How many do you want? This is the first question a supplier asks when a smaller retailer tries to negotiate on price. Let's face it - the supply chain is now solely focused on volume.
How can a specialist retailer compete with the 1000-pound gorillas like Harvey Norman (Domayne and Megamart), Coles (Officeworks, Harris Technology, Kmart and Target) and Woolworths (Big W, Dick Smith and Tandy)? The honest answer is they can't, but read on for an outline of the terms these big boys enjoy.
Superstores have grown very quickly yet specialists are facing tough times. This growth has been made possible by sweetheart deals between suppliers and the superstores. They are purely focused on moving greater volumes.
The gorillas (or is that guerrillas) have managed to use market forces to obtain some pretty favourable trading terms. The following are "generic" to the extent that each group has its own particular method of dealing with suppliers. Harvey Norman for example is reputed to have a 25-page terms and conditions handbook for its suppliers.
Consignment stock: Generous terms mean superstores appear to be well stocked.
Payment terms: Most demand 60-90 days payment or a substantial discount for early payment.
Payment deductions: All demand the right to deduct from supplier payments any and all returns, refunds and price protection claims without question. I know of one reasonably small supplier that had 168 unsubstantiated deductions worth more than $100,000 from one chain alone.
Return terms: Stock can be returned unequivocally without any specific time limit for a full credit (it will be deducted from payment anyway).
Price protection: On all goods in stock plus those recently sold because of potential price match guarantees (again part of the payment deductions).
Return authorization: No questions asked on new for old replacement (or preferably a full credit) for goods at anytime during the warranty.
Warranty: Must be a consumer warranty starting from when the goods are sold to the customer, not invoiced to the superstore (regardless of how long it has been in stock). Some insist the supplier assumes statutory consumer warranty obligations.
Franchisor fees: Many franchisors take 15-20 per cent commissions from suppliers. Whether this comes from the supplier or franchisee store owner margin is immaterial however it is usually the later that suffers. Rumour is that many franchisors make 8-10 per cent margin to sale.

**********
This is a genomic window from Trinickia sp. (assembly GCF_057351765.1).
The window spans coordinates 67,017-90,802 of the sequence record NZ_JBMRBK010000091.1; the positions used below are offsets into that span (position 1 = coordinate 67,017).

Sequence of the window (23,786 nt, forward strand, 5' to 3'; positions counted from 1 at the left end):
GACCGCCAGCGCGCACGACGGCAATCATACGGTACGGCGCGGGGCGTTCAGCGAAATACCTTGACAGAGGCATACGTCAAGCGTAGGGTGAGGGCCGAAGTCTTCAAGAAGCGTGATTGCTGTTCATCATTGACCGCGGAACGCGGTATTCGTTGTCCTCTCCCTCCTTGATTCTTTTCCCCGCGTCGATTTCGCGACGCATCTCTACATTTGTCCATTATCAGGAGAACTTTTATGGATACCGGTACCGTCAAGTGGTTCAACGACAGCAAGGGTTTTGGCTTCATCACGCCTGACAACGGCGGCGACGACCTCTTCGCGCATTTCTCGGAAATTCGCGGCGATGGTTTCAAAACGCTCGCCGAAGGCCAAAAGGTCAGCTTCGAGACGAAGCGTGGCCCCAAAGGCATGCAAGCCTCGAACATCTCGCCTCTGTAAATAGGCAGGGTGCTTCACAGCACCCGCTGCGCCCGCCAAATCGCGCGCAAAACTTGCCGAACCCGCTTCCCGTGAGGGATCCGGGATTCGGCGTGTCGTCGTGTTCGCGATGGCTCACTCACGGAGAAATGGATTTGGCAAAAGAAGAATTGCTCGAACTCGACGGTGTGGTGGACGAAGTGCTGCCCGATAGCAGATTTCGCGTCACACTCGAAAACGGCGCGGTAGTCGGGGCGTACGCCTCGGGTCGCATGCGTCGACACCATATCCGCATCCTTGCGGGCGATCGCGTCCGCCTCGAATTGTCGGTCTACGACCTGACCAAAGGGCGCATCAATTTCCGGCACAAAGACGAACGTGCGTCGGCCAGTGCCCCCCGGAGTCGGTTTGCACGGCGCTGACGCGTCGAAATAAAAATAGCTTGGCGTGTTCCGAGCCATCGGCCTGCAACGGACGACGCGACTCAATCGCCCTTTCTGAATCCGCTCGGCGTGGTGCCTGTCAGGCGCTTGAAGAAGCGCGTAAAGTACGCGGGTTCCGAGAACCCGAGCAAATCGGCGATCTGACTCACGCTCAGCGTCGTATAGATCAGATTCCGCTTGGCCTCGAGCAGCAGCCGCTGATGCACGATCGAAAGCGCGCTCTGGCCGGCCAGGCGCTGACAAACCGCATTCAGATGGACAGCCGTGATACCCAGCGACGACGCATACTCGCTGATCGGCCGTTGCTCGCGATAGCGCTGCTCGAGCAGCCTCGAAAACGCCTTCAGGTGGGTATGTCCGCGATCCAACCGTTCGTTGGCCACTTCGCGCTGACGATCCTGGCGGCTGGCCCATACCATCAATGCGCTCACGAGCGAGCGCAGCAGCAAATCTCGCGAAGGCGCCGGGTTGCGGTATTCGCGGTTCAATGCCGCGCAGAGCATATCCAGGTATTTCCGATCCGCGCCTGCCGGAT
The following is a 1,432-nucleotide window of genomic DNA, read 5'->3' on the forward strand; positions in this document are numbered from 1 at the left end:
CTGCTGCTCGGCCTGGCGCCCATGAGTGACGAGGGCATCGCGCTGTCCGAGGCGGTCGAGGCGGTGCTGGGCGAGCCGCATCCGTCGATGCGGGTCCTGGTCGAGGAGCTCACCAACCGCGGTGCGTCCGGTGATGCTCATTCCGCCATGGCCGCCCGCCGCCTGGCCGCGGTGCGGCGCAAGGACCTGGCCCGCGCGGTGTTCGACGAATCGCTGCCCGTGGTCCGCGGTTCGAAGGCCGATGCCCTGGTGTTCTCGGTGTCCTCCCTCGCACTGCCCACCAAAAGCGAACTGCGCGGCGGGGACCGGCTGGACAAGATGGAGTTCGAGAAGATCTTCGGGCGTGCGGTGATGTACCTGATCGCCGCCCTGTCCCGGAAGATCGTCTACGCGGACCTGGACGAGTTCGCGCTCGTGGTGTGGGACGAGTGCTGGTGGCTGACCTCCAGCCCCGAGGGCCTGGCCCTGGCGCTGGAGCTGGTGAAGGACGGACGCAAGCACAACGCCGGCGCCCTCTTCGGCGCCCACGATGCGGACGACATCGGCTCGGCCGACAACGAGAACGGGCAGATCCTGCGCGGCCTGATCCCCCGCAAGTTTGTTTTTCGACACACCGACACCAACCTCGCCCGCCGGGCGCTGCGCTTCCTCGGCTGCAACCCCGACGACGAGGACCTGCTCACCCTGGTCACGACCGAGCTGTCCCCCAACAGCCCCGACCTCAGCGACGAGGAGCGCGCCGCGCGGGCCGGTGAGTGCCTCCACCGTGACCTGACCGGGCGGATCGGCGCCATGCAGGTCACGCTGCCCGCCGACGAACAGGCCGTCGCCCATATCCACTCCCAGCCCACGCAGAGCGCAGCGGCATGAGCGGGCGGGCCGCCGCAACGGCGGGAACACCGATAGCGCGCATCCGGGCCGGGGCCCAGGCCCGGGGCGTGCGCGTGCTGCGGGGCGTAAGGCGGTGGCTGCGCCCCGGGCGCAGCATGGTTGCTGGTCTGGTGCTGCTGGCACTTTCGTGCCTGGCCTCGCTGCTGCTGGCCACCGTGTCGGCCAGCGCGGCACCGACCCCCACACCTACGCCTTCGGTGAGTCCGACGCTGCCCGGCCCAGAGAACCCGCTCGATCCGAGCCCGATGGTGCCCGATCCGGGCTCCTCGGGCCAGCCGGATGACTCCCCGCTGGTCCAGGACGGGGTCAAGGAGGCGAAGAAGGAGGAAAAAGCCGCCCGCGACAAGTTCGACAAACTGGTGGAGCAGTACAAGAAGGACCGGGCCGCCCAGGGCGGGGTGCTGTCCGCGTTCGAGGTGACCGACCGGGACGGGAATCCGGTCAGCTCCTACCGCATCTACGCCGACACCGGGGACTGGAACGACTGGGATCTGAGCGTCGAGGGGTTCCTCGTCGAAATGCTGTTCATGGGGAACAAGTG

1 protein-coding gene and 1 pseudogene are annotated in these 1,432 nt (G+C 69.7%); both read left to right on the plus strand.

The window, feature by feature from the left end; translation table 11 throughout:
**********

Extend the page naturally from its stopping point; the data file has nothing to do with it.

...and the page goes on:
Advertising contributions: All charge for the inclusion of products in catalogues, TV, radio or newspaper advertisements. Many request that suppliers commit to a loss leader or extra value product for the catalogue.
Giveaways: Many insist on a percentage of free products to be used in promotions. Conference or road show contributions: Some request suppliers commit to taking exhibition space (at extortionate rates) at the annual conference or road show and provide staff samples.
Location, location: Some charge extra to stock products in prime locations like the end of aisles.
Market power: If the supplier has a highly substitutable product (memory drives, cameras, scanners, printers, notebooks, PCs) the superstore has lots of commercial negotiating power and the full range of conditions will usually apply. If the product is hot (like iPods) the supplier can modify terms. However, superstores are well known to employ strong-arm tactics. For example, Harvey Norman removed Compaq computers from its shelves after the vendor announced plans to open a retail chain of its own. It took six years for Compaq, now part of the HP stable, to get back on the superstore's shelves.
It's time for small independent stores to play hardball with suppliers.
At the very least, they should demand price protection, consignment stock, consumer warranty and stock returns.